Fisheries Act 1995 (review and original jurisdiction orders)
This page provides general information and should not be considered as legal advice. Seek legal advice if you are unsure about your legal rights. Be aware that the law can change.
VCAT can review decisions made by the Victorian Fisheries Authority under the Fisheries Act 1995. We can also hear and decide on disputed compensation claims under this Act.
Reviews we can hear
We can review decisions by Victorian Fisheries Authority to:
- refuse to issue a licence or renew a licence
- refuse to approve the transfer of a fishery licence
- vary any fishery licence or permit
- impose, vary or revoke any condition in a fishery licence or permit
- refuse to issue a general permit on the basis that the applicant is not a fit and proper person to hold the permit
- refuse to place the name of a person on an access licence
- defer the renewal of a licence due to non-compliance
- refuse approval of a transfer of individual quota units
- refuse approval of a transfer of individual abalone quota units
- suspend or refuse to renew or transfer a licence.
All other reviewable decisions stated in the regulations can also be heard at VCAT.
Disputed compensation claims we can hear
As the Victorian Fisheries Authority or the claimant, you can apply for the determination of a disputed compensation claim.
Legislation that gives VCAT the power to hear these applications
Documents you need to apply
If you are applying for a review, attach a copy of Victorian Fisheries Authority's decision.
If you are applying about a disputed compensation claim, attach a copy of:
- the completed Victorian Fisheries Authority compensation application form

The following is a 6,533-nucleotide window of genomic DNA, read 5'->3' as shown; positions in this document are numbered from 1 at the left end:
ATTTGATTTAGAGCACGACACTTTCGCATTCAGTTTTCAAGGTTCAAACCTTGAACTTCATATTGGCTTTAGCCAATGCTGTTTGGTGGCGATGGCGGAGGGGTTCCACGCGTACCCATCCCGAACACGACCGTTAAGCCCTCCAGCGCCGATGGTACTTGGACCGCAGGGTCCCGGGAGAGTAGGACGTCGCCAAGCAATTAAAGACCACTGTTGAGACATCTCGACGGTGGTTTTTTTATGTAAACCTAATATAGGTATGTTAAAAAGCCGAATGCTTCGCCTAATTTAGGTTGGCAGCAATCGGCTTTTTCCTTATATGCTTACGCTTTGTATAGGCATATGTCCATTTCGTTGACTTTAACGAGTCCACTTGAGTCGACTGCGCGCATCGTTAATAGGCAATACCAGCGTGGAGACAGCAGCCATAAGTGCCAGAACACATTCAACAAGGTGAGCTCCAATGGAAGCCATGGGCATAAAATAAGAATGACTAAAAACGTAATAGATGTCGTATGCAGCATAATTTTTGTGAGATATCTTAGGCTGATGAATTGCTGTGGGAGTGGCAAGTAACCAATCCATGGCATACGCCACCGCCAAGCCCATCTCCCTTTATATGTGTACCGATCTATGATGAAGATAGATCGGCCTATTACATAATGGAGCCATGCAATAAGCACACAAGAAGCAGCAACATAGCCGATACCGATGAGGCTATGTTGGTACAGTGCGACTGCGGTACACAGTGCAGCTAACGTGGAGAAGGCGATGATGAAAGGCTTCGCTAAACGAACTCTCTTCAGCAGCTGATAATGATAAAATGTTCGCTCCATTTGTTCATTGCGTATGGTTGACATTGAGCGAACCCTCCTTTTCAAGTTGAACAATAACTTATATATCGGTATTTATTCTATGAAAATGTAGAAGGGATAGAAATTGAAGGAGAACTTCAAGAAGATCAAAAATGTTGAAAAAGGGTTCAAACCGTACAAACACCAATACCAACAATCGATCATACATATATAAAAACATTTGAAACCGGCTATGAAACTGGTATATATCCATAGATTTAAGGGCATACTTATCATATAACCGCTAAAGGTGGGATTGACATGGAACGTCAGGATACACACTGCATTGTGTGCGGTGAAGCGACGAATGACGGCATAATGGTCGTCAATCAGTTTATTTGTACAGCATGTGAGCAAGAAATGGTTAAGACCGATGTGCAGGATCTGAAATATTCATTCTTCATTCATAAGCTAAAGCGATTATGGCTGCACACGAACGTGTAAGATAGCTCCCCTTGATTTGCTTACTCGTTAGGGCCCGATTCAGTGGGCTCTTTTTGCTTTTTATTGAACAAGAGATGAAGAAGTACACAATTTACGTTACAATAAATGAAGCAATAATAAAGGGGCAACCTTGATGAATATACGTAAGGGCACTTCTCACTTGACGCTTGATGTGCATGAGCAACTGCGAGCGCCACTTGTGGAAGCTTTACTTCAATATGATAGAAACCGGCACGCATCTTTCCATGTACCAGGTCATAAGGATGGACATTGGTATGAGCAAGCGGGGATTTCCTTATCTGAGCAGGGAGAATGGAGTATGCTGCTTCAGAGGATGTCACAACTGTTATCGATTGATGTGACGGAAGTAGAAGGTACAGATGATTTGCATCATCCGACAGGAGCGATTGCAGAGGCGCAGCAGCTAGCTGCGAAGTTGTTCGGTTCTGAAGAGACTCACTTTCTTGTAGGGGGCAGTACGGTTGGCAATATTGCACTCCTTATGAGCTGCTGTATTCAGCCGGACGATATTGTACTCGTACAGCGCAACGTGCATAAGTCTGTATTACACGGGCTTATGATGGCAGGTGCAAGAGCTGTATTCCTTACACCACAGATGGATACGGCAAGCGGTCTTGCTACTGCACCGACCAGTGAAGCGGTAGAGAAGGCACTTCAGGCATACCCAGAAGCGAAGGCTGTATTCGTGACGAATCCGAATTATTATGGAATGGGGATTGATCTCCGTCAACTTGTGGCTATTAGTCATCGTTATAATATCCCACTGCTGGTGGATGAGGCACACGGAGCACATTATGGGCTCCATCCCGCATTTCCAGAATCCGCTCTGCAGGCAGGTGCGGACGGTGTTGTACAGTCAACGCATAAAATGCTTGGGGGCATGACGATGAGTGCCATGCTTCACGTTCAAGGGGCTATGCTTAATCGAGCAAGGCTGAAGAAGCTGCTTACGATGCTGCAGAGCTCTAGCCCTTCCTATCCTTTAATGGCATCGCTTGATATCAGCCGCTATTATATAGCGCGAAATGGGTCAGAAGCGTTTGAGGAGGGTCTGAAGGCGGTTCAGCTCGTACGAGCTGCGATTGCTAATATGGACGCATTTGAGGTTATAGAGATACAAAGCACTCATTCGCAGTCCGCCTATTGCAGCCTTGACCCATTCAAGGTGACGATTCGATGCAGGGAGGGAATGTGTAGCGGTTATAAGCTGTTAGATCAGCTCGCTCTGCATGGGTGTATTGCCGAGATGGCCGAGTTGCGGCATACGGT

- any documentation stating the Victorian Fisheries Authority’s offer of compensation or refusal.
You must make your application within 28 days of being notified of Victorian Fisheries Authority's decision.
You may be able to apply for an extension to this time limit.
What can VCAT order?
In a review, VCAT can:
- affirm the original decision, in which case the original decision will stand
- vary the decision
- set aside the decision and substitute our own decision
- set aside the decision and remit (send back) the matter for reconsideration by the decision maker giving directions or recommendations
- invite the decision-maker to reconsider their decision at any time during the case.
Do I need a lawyer or professional representative?
You do not need to have legal or other professional representation to appear at VCAT. If you wish to be represented by a lawyer or a professional advocate, usually you must ask for VCAT's permission. Be aware that the regulatory body in most cases uses legal representation.
Find legal services that may be able to assist you.
Need help with your application?
We can explain the application process and what the form is asking you for. Contact us to get support.
We cannot give you legal advice. This means we cannot tell you what to write in your application or recommend how to get the outcome you want.
Seek legal help if you are unsure about your options or need advice about your claim.
Access and privacy
VCAT hearings and files are usually public.
VCAT has limited authority to restrict who can access cases and files but, in certain circumstances, you can apply for confidentiality.